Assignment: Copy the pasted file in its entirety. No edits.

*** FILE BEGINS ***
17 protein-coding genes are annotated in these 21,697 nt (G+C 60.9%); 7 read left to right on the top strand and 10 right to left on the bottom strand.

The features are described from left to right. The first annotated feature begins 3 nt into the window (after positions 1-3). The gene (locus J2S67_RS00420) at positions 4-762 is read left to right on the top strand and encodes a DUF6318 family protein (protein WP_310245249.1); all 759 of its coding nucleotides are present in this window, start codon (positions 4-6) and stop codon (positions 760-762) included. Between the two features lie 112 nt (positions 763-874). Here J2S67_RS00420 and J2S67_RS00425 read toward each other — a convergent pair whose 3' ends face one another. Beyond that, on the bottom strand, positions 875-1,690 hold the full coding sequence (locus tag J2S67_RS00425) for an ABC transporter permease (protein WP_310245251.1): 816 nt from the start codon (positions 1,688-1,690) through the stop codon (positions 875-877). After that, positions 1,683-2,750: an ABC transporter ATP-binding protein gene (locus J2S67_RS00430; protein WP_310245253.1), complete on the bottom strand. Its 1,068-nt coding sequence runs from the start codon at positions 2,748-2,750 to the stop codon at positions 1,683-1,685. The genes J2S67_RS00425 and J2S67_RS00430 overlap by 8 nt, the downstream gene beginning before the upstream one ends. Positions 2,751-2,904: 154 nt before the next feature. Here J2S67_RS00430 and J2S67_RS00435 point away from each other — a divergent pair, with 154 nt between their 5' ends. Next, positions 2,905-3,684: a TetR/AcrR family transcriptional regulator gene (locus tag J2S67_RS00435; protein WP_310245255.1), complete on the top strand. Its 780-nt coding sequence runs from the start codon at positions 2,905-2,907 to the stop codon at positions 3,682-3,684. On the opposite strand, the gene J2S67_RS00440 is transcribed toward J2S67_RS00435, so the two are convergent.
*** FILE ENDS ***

17 protein-coding genes are annotated in these 21,697 nt (G+C 60.9%); 7 read left to right on the top strand and 10 right to left on the bottom strand.

The features are described from left to right. The first annotated feature begins 3 nt into the window (after positions 1-3). The gene (locus J2S67_RS00420) at positions 4-762 is read left to right on the top strand and encodes a DUF6318 family protein (protein WP_310245249.1); all 759 of its coding nucleotides are present in this window, start codon (positions 4-6) and stop codon (positions 760-762) included. Between the two features lie 112 nt (positions 763-874). Here J2S67_RS00420 and J2S67_RS00425 read toward each other — a convergent pair whose 3' ends face one another. Beyond that, on the bottom strand, positions 875-1,690 hold the full coding sequence (locus tag J2S67_RS00425) for an ABC transporter permease (protein WP_310245251.1): 816 nt from the start codon (positions 1,688-1,690) through the stop codon (positions 875-877). After that, positions 1,683-2,750: an ABC transporter ATP-binding protein gene (locus J2S67_RS00430; protein WP_310245253.1), complete on the bottom strand. Its 1,068-nt coding sequence runs from the start codon at positions 2,748-2,750 to the stop codon at positions 1,683-1,685. The genes J2S67_RS00425 and J2S67_RS00430 overlap by 8 nt, the downstream gene beginning before the upstream one ends. Positions 2,751-2,904: 154 nt before the next feature. Here J2S67_RS00430 and J2S67_RS00435 point away from each other — a divergent pair, with 154 nt between their 5' ends. Next, positions 2,905-3,684: a TetR/AcrR family transcriptional regulator gene (locus tag J2S67_RS00435; protein WP_310245255.1), complete on the top strand. Its 780-nt coding sequence runs from the start codon at positions 2,905-2,907 to the stop codon at positions 3,682-3,684. On the opposite strand, the gene J2S67_RS00440 is transcribed toward J2S67_RS00435, so the two are convergent.